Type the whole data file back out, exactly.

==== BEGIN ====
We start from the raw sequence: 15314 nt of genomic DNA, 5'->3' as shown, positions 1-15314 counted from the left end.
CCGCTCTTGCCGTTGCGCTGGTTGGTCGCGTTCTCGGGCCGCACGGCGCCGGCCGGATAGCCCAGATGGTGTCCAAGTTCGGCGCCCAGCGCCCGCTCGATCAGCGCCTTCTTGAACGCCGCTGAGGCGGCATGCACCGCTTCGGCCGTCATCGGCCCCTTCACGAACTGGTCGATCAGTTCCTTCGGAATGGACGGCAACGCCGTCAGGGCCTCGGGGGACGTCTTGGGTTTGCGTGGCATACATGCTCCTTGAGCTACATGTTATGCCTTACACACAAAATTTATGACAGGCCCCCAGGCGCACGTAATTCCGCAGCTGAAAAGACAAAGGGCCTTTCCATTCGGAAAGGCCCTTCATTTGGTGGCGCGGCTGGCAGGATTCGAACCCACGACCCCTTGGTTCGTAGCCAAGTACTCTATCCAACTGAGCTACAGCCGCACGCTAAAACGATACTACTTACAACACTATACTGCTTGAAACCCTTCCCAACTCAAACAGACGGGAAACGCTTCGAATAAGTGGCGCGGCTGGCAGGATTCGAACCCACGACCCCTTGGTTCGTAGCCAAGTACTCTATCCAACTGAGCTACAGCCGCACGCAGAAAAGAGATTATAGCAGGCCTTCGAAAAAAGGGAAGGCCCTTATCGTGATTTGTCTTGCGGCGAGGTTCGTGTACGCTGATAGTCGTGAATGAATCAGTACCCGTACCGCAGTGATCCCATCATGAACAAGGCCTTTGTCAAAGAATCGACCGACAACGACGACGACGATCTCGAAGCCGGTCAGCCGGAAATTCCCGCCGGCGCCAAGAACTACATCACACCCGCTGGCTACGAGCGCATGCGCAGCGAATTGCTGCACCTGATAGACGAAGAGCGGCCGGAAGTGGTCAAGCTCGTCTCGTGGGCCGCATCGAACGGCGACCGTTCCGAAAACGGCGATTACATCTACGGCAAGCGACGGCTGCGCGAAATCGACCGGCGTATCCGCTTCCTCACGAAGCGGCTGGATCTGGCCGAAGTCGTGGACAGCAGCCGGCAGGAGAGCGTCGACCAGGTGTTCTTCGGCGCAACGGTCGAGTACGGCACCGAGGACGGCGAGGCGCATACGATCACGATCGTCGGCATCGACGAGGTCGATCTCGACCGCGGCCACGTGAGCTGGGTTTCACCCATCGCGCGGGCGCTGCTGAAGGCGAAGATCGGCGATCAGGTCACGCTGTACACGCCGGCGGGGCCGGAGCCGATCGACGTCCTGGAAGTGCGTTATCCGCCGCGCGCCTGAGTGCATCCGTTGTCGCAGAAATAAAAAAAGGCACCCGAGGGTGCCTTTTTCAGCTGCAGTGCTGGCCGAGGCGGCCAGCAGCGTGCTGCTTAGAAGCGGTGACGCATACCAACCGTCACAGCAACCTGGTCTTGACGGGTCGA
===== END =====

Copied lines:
We start from the raw sequence: 15314 nt of genomic DNA, 5'->3' as shown, positions 1-15314 counted from the left end.
CCGCTCTTGCCGTTGCGCTGGTTGGTCGCGTTCTCGGGCCGCACGGCGCCGGCCGGATAGCCCAGATGGTGTCCAAGTTCGGCGCCCAGCGCCCGCTCGATCAGCGCCTTCTTGAACGCCGCTGAGGCGGCATGCACCGCTTCGGCCGTCATCGGCCCCTTCACGAACTGGTCGATCAGTTCCTTCGGAATGGACGGCAACGCCGTCAGGGCCTCGGGGGACGTCTTGGGTTTGCGTGGCATACATGCTCCTTGAGCTACATGTTATGCCTTACACACAAAATTTATGACAGGCCCCCAGGCGCACGTAATTCCGCAGCTGAAAAGACAAAGGGCCTTTCCATTCGGAAAGGCCCTTCATTTGGTGGCGCGGCTGGCAGGATTCGAACCCACGACCCCTTGGTTCGTAGCCAAGTACTCTATCCAACTGAGCTACAGCCGCACGCTAAAACGATACTACTTACAACACTATACTGCTTGAAACCCTTCCCAACTCAAACAGACGGGAAACGCTTCGAATAAGTGGCGCGGCTGGCAGGATTCGAACCCACGACCCCTTGGTTCGTAGCCAAGTACTCTATCCAACTGAGCTACAGCCGCACGCAGAAAAGAGATTATAGCAGGCCTTCGAAAAAAGGGAAGGCCCTTATCGTGATTTGTCTTGCGGCGAGGTTCGTGTACGCTGATAGTCGTGAATGAATCAGTACCCGTACCGCAGTGATCCCATCATGAACAAGGCCTTTGTCAAAGAATCGACCGACAACGACGACGACGATCTCGAAGCCGGTCAGCCGGAAATTCCCGCCGGCGCCAAGAACTACATCACACCCGCTGGCTACGAGCGCATGCGCAGCGAATTGCTGCACCTGATAGACGAAGAGCGGCCGGAAGTGGTCAAGCTCGTCTCGTGGGCCGCATCGAACGGCGACCGTTCCGAAAACGGCGATTACATCTACGGCAAGCGACGGCTGCGCGAAATCGACCGGCGTATCCGCTTCCTCACGAAGCGGCTGGATCTGGCCGAAGTCGTGGACAGCAGCCGGCAGGAGAGCGTCGACCAGGTGTTCTTCGGCGCAACGGTCGAGTACGGCACCGAGGACGGCGAGGCGCATACGATCACGATCGTCGGCATCGACGAGGTCGATCTCGACCGCGGCCACGTGAGCTGGGTTTCACCCATCGCGCGGGCGCTGCTGAAGGCGAAGATCGGCGATCAGGTCACGCTGTACACGCCGGCGGGGCCGGAGCCGATCGACGTCCTGGAAGTGCGTTATCCGCCGCGCGCCTGAGTGCATCCGTTGTCGCAGAAATAAAAAAAGGCACCCGAGGGTGCCTTTTTCAGCTGCAGTGCTGGCCGAGGCGGCCAGCAGCGTGCTGCTTAGAAGCGGTGACGCATACCAACCGTCACAGCAACCTGGTCTTGACGGGTCGA